When considering how to market a senior living community, a crystal ball that forecasts upcoming trends surely would be helpful.
Absent such a prognostication device, however, we substituted a team of senior housing marketing experts: Janis Ehlers of The Ehlers Group; Todd Harff of Creating Results; Barbara Kleger of Kleger Associates; and Jane Marie O’Connor of 55 Plus LLC. The team shared several predictions for 2018.
1. Successful communities develop a unique identity based on what is important to their residents.
Successful communities differentiate themselves with a unique identity. When it comes to shaping its identity and brand, a smart community determines what truly is important to its residents. According to an article in CRM Magazine, 80% of customers from 500 companies in varying industries said they believe organizations put more effort into selling to them than providing them with excellent customer service.
A customer audit can give you a glimpse through the customer’s eyes to see what is important, Ehlers said. Exit interviews with families whose loved ones have moved out offer a wealth of information (of course, the value of the information lies in sharing it with the community and then acting on it).
Customer audits should address communication efforts, too. A community can differentiate itself by something as simple as how calls are transferred or returned, how brochure requests are handled, and how someone waiting at the reception desk is treated.
O’Connor has found that today’s customer values communities that have a social conscience and give back. She helped a client use social media to promote a project that involved planting more than 200 trees. The same community also has made a veteran’s discount part of its branding.
“Sales people are trained to inquire if a customer is a veteran and to immediately thank them for their service,” she said. “Veteran discounts are then offered. This goes a long way in influencing the senior consumer.”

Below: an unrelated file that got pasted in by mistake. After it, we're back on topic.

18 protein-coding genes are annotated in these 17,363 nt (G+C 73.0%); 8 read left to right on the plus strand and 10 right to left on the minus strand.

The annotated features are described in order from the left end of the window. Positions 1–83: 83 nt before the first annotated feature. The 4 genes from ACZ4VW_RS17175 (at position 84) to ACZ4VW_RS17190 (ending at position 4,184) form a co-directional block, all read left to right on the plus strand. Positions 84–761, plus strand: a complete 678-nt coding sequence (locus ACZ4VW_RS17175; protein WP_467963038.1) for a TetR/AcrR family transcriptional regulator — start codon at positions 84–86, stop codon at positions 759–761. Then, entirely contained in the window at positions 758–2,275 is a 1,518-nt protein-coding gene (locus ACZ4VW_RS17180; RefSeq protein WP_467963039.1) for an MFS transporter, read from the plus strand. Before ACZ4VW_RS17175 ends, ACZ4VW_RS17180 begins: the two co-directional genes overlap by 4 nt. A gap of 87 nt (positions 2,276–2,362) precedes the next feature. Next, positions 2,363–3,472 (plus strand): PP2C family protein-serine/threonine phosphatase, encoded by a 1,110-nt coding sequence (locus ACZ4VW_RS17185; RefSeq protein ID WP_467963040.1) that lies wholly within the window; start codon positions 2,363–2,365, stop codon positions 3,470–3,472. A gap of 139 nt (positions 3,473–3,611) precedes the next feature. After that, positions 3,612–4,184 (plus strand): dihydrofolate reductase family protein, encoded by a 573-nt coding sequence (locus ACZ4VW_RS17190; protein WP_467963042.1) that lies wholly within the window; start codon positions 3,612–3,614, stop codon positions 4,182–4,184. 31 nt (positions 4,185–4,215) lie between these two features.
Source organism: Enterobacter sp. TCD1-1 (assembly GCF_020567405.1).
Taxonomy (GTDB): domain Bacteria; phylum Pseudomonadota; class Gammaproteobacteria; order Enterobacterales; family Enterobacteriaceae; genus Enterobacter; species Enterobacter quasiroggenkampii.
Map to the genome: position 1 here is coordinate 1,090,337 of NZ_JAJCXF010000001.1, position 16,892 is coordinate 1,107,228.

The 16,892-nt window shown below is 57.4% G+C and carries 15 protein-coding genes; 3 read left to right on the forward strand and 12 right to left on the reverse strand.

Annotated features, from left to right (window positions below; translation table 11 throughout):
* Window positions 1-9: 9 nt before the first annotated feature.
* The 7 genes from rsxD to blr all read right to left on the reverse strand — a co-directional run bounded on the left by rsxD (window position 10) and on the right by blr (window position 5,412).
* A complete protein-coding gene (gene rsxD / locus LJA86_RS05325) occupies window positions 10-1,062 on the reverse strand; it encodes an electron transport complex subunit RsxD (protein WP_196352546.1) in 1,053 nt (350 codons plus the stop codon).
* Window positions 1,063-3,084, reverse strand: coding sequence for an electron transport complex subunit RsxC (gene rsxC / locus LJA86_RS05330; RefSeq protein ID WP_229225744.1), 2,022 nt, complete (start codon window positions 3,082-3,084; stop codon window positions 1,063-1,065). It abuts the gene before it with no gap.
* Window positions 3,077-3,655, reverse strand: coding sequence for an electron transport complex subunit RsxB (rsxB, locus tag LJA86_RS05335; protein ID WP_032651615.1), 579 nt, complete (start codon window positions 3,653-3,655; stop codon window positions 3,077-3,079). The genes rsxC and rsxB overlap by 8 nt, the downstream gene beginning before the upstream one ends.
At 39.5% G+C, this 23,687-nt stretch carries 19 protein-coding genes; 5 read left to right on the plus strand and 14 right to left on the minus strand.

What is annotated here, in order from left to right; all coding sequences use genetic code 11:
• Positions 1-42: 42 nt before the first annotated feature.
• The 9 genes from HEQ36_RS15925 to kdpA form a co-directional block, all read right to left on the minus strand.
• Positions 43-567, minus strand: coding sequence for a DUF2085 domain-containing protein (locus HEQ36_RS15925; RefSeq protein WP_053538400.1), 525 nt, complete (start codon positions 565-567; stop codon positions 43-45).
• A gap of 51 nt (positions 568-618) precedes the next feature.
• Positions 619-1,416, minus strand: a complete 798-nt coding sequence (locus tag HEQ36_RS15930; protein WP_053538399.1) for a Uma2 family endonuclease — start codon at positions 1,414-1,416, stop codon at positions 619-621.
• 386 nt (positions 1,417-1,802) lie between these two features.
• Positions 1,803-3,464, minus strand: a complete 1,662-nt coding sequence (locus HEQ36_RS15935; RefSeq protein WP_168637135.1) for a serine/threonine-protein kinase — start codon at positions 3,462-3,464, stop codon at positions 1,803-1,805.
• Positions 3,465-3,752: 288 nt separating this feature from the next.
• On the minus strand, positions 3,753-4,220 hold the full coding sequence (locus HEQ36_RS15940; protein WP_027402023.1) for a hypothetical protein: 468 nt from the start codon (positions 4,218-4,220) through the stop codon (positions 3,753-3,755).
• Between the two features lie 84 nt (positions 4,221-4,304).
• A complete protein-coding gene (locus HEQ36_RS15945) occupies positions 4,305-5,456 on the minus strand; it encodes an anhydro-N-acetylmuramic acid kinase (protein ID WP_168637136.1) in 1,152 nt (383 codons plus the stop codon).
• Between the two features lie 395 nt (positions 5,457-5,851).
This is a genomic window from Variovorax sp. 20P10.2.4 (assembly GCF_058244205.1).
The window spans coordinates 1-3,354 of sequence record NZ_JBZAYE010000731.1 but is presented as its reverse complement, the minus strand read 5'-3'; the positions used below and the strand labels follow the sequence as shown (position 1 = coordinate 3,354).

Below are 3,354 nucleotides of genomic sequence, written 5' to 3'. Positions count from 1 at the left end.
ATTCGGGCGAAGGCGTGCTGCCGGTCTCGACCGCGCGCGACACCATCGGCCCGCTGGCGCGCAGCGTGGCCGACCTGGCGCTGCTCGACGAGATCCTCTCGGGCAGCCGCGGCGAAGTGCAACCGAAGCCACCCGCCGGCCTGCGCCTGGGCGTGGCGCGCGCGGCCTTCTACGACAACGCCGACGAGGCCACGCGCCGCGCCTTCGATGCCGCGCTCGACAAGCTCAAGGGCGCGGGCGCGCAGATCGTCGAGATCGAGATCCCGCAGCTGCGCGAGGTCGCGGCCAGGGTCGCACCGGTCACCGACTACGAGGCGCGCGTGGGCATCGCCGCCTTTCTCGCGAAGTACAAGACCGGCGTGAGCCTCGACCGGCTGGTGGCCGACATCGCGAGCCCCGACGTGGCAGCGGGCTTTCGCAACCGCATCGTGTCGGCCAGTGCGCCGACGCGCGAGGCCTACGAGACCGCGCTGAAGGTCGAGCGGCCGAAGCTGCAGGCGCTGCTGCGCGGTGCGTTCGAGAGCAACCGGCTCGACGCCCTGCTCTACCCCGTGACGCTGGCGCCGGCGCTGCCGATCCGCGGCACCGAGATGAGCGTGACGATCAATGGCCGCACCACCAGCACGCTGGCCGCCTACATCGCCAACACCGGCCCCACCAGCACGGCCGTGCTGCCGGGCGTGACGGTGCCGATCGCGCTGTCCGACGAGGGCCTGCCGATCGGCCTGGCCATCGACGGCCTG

Similarly, Ehlers has leveraged knowledge of a large number of veterans residing in one of her client’s communities as a great resource for public relations. She helped the community promote its “Wall of Honor,” which recognizes each resident-veteran as well as special military-themed events / holidays throughout the year.
Ehlers also emphasizes the importance of family events. One of her clients has at least two family-and-friends events each month, which are “pretty spectacular,” even if they are simply dining events.
What does an adult daughter talk about the next day to her friends? The community’s party she attended. This word-of-mouth advertising simply is priceless in conveying the community’s identity.
To maximize the effect of these special events, Ehlers promotes video-recording them.
“Videos of special events create lasting value,” she says. “The event may be over in an hour, but a video maximizes its longer lasting effect.”
O’Connor believes that we’re just at the tip of the iceberg in the use of videos in branding. She sees value in video for testimonials as well as showing resident activities. Video also can help personalize a community’s website and generate a sense of connection and familiarity before prospects even walk through the door.
2. Although technology has a critical role, you cannot rely on digital efforts alone to create traffic.
Research supports that traditional marketing tactics — such as print, direct mail and TV advertising — still have value in some markets, according to Kleger. Although baby boomers spend a great deal of time online — with some variations geographically — people still read what shows up in their physical mailboxes.
Todd Harff concurs. Traditional marketing techniques still work but are improved through the technology that is available. For example, his firm is using improved call-tracking information and telephone ring tones to understand what promotion interested and motivated a consumer to call for information. O’Connor believes that technology compresses the sales cycle, but there still needs to be an emotional draw, as consumers want to know how the community will change their lives.
3. Traditional media can start the conversation, but consumers want to go digital for more information.